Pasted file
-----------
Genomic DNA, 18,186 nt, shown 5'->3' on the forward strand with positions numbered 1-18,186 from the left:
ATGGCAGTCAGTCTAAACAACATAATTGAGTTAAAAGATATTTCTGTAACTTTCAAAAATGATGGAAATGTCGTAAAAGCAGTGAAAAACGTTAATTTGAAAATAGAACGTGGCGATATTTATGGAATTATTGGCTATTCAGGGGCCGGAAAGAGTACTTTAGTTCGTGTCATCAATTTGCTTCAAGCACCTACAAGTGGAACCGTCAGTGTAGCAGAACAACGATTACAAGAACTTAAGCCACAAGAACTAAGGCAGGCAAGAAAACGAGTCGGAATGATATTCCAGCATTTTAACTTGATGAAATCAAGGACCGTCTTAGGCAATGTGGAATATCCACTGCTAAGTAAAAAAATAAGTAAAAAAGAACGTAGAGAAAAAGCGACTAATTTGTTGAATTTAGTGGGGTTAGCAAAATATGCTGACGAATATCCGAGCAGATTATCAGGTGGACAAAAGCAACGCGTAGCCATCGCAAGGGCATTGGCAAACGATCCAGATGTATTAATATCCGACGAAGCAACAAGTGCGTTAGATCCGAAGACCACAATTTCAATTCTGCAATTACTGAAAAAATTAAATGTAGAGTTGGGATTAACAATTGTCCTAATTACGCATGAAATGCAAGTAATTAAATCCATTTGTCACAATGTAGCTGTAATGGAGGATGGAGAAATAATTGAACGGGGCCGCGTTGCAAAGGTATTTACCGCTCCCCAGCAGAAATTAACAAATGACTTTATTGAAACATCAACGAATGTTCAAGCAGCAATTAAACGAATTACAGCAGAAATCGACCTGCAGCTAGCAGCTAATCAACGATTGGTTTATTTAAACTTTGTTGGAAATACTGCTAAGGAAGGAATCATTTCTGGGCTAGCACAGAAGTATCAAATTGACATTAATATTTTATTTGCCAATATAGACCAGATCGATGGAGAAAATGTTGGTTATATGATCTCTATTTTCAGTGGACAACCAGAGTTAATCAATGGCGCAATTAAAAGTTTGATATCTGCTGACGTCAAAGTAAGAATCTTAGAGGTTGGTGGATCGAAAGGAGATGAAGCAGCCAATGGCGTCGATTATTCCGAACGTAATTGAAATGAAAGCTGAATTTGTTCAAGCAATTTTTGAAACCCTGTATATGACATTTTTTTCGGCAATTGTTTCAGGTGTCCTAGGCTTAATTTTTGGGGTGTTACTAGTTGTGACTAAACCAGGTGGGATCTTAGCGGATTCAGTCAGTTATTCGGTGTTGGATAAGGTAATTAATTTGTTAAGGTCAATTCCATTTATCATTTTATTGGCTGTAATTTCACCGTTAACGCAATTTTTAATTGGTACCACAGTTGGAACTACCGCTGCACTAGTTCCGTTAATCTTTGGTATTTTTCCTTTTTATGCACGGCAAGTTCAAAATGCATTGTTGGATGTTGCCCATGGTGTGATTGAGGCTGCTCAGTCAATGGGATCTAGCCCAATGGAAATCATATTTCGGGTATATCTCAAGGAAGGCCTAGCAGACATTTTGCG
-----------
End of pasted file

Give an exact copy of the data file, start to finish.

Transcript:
Genomic DNA, 18,186 nt, shown 5'->3' on the forward strand with positions numbered 1-18,186 from the left:
ATGGCAGTCAGTCTAAACAACATAATTGAGTTAAAAGATATTTCTGTAACTTTCAAAAATGATGGAAATGTCGTAAAAGCAGTGAAAAACGTTAATTTGAAAATAGAACGTGGCGATATTTATGGAATTATTGGCTATTCAGGGGCCGGAAAGAGTACTTTAGTTCGTGTCATCAATTTGCTTCAAGCACCTACAAGTGGAACCGTCAGTGTAGCAGAACAACGATTACAAGAACTTAAGCCACAAGAACTAAGGCAGGCAAGAAAACGAGTCGGAATGATATTCCAGCATTTTAACTTGATGAAATCAAGGACCGTCTTAGGCAATGTGGAATATCCACTGCTAAGTAAAAAAATAAGTAAAAAAGAACGTAGAGAAAAAGCGACTAATTTGTTGAATTTAGTGGGGTTAGCAAAATATGCTGACGAATATCCGAGCAGATTATCAGGTGGACAAAAGCAACGCGTAGCCATCGCAAGGGCATTGGCAAACGATCCAGATGTATTAATATCCGACGAAGCAACAAGTGCGTTAGATCCGAAGACCACAATTTCAATTCTGCAATTACTGAAAAAATTAAATGTAGAGTTGGGATTAACAATTGTCCTAATTACGCATGAAATGCAAGTAATTAAATCCATTTGTCACAATGTAGCTGTAATGGAGGATGGAGAAATAATTGAACGGGGCCGCGTTGCAAAGGTATTTACCGCTCCCCAGCAGAAATTAACAAATGACTTTATTGAAACATCAACGAATGTTCAAGCAGCAATTAAACGAATTACAGCAGAAATCGACCTGCAGCTAGCAGCTAATCAACGATTGGTTTATTTAAACTTTGTTGGAAATACTGCTAAGGAAGGAATCATTTCTGGGCTAGCACAGAAGTATCAAATTGACATTAATATTTTATTTGCCAATATAGACCAGATCGATGGAGAAAATGTTGGTTATATGATCTCTATTTTCAGTGGACAACCAGAGTTAATCAATGGCGCAATTAAAAGTTTGATATCTGCTGACGTCAAAGTAAGAATCTTAGAGGTTGGTGGATCGAAAGGAGATGAAGCAGCCAATGGCGTCGATTATTCCGAACGTAATTGAAATGAAAGCTGAATTTGTTCAAGCAATTTTTGAAACCCTGTATATGACATTTTTTTCGGCAATTGTTTCAGGTGTCCTAGGCTTAATTTTTGGGGTGTTACTAGTTGTGACTAAACCAGGTGGGATCTTAGCGGATTCAGTCAGTTATTCGGTGTTGGATAAGGTAATTAATTTGTTAAGGTCAATTCCATTTATCATTTTATTGGCTGTAATTTCACCGTTAACGCAATTTTTAATTGGTACCACAGTTGGAACTACCGCTGCACTAGTTCCGTTAATCTTTGGTATTTTTCCTTTTTATGCACGGCAAGTTCAAAATGCATTGTTGGATGTTGCCCATGGTGTGATTGAGGCTGCTCAGTCAATGGGATCTAGCCCAATGGAAATCATATTTCGGGTATATCTCAAGGAAGGCCTAGCAGACATTTTGCG